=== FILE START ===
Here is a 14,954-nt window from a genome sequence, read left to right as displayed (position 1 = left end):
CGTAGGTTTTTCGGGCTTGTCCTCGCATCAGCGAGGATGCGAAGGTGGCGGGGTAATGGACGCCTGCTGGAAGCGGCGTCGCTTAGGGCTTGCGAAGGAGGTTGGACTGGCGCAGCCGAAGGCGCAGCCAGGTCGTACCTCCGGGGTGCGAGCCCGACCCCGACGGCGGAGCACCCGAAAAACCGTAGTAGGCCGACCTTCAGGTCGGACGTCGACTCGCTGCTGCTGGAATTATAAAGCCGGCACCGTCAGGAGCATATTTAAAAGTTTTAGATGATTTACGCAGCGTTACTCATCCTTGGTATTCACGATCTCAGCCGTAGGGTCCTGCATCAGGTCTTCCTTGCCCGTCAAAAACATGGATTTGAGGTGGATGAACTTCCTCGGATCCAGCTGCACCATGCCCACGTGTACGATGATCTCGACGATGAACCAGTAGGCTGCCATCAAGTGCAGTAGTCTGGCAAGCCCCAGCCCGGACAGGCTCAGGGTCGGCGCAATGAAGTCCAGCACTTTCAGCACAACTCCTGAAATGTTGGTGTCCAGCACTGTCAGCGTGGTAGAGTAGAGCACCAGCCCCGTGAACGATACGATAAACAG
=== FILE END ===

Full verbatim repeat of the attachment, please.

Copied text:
Here is a 14,954-nt window from a genome sequence, read left to right as displayed (position 1 = left end):
CGTAGGTTTTTCGGGCTTGTCCTCGCATCAGCGAGGATGCGAAGGTGGCGGGGTAATGGACGCCTGCTGGAAGCGGCGTCGCTTAGGGCTTGCGAAGGAGGTTGGACTGGCGCAGCCGAAGGCGCAGCCAGGTCGTACCTCCGGGGTGCGAGCCCGACCCCGACGGCGGAGCACCCGAAAAACCGTAGTAGGCCGACCTTCAGGTCGGACGTCGACTCGCTGCTGCTGGAATTATAAAGCCGGCACCGTCAGGAGCATATTTAAAAGTTTTAGATGATTTACGCAGCGTTACTCATCCTTGGTATTCACGATCTCAGCCGTAGGGTCCTGCATCAGGTCTTCCTTGCCCGTCAAAAACATGGATTTGAGGTGGATGAACTTCCTCGGATCCAGCTGCACCATGCCCACGTGTACGATGATCTCGACGATGAACCAGTAGGCTGCCATCAAGTGCAGTAGTCTGGCAAGCCCCAGCCCGGACAGGCTCAGGGTCGGCGCAATGAAGTCCAGCACTTTCAGCACAACTCCTGAAATGTTGGTGTCCAGCACTGTCAGCGTGGTAGAGTAGAGCACCAGCCCCGTGAACGATACGATAAACAG